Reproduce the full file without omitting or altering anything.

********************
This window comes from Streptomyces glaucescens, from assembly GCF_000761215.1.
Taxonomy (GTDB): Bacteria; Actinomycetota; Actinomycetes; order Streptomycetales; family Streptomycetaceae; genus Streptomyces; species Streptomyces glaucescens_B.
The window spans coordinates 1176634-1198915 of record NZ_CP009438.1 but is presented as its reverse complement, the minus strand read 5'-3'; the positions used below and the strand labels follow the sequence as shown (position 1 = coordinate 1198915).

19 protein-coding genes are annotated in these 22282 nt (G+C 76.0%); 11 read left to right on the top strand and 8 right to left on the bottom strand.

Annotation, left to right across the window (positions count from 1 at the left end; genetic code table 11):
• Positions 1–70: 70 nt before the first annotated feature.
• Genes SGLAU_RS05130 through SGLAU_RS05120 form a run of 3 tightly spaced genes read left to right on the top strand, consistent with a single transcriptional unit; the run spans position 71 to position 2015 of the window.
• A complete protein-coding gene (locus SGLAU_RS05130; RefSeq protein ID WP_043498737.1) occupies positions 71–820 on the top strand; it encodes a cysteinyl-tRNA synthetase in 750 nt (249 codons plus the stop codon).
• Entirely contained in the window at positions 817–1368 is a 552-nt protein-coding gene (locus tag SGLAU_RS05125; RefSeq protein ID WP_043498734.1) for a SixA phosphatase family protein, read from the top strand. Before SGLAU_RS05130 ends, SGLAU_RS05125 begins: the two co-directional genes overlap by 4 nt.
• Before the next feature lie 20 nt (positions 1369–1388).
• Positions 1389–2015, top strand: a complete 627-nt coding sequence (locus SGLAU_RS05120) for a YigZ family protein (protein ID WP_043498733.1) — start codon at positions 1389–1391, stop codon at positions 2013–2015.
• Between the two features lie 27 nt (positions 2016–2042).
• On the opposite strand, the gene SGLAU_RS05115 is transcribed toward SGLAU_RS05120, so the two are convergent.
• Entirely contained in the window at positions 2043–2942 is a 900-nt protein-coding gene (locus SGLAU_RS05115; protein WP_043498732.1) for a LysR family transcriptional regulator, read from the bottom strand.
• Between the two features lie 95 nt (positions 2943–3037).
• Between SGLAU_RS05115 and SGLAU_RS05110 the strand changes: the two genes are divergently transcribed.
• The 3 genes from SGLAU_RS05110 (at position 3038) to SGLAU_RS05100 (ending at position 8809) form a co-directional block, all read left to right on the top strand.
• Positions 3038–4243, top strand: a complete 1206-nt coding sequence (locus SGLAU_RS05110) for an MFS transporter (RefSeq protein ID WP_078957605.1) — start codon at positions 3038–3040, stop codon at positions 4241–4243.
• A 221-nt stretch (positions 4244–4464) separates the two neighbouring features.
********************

This window comes from Streptomyces glaucescens, from assembly GCF_000761215.1.
Taxonomy (GTDB): Bacteria; Actinomycetota; Actinomycetes; order Streptomycetales; family Streptomycetaceae; genus Streptomyces; species Streptomyces glaucescens_B.
The window spans coordinates 1176634-1198915 of record NZ_CP009438.1 but is presented as its reverse complement, the minus strand read 5'-3'; the positions used below and the strand labels follow the sequence as shown (position 1 = coordinate 1198915).

19 protein-coding genes are annotated in these 22282 nt (G+C 76.0%); 11 read left to right on the top strand and 8 right to left on the bottom strand.

Annotation, left to right across the window (positions count from 1 at the left end; genetic code table 11):
• Positions 1–70: 70 nt before the first annotated feature.
• Genes SGLAU_RS05130 through SGLAU_RS05120 form a run of 3 tightly spaced genes read left to right on the top strand, consistent with a single transcriptional unit; the run spans position 71 to position 2015 of the window.
• A complete protein-coding gene (locus SGLAU_RS05130; RefSeq protein ID WP_043498737.1) occupies positions 71–820 on the top strand; it encodes a cysteinyl-tRNA synthetase in 750 nt (249 codons plus the stop codon).
• Entirely contained in the window at positions 817–1368 is a 552-nt protein-coding gene (locus tag SGLAU_RS05125; RefSeq protein ID WP_043498734.1) for a SixA phosphatase family protein, read from the top strand. Before SGLAU_RS05130 ends, SGLAU_RS05125 begins: the two co-directional genes overlap by 4 nt.
• Before the next feature lie 20 nt (positions 1369–1388).
• Positions 1389–2015, top strand: a complete 627-nt coding sequence (locus SGLAU_RS05120) for a YigZ family protein (protein ID WP_043498733.1) — start codon at positions 1389–1391, stop codon at positions 2013–2015.
• Between the two features lie 27 nt (positions 2016–2042).
• On the opposite strand, the gene SGLAU_RS05115 is transcribed toward SGLAU_RS05120, so the two are convergent.
• Entirely contained in the window at positions 2043–2942 is a 900-nt protein-coding gene (locus SGLAU_RS05115; protein WP_043498732.1) for a LysR family transcriptional regulator, read from the bottom strand.
• Between the two features lie 95 nt (positions 2943–3037).
• Between SGLAU_RS05115 and SGLAU_RS05110 the strand changes: the two genes are divergently transcribed.
• The 3 genes from SGLAU_RS05110 (at position 3038) to SGLAU_RS05100 (ending at position 8809) form a co-directional block, all read left to right on the top strand.
• Positions 3038–4243, top strand: a complete 1206-nt coding sequence (locus SGLAU_RS05110) for an MFS transporter (RefSeq protein ID WP_078957605.1) — start codon at positions 3038–3040, stop codon at positions 4241–4243.
• A 221-nt stretch (positions 4244–4464) separates the two neighbouring features.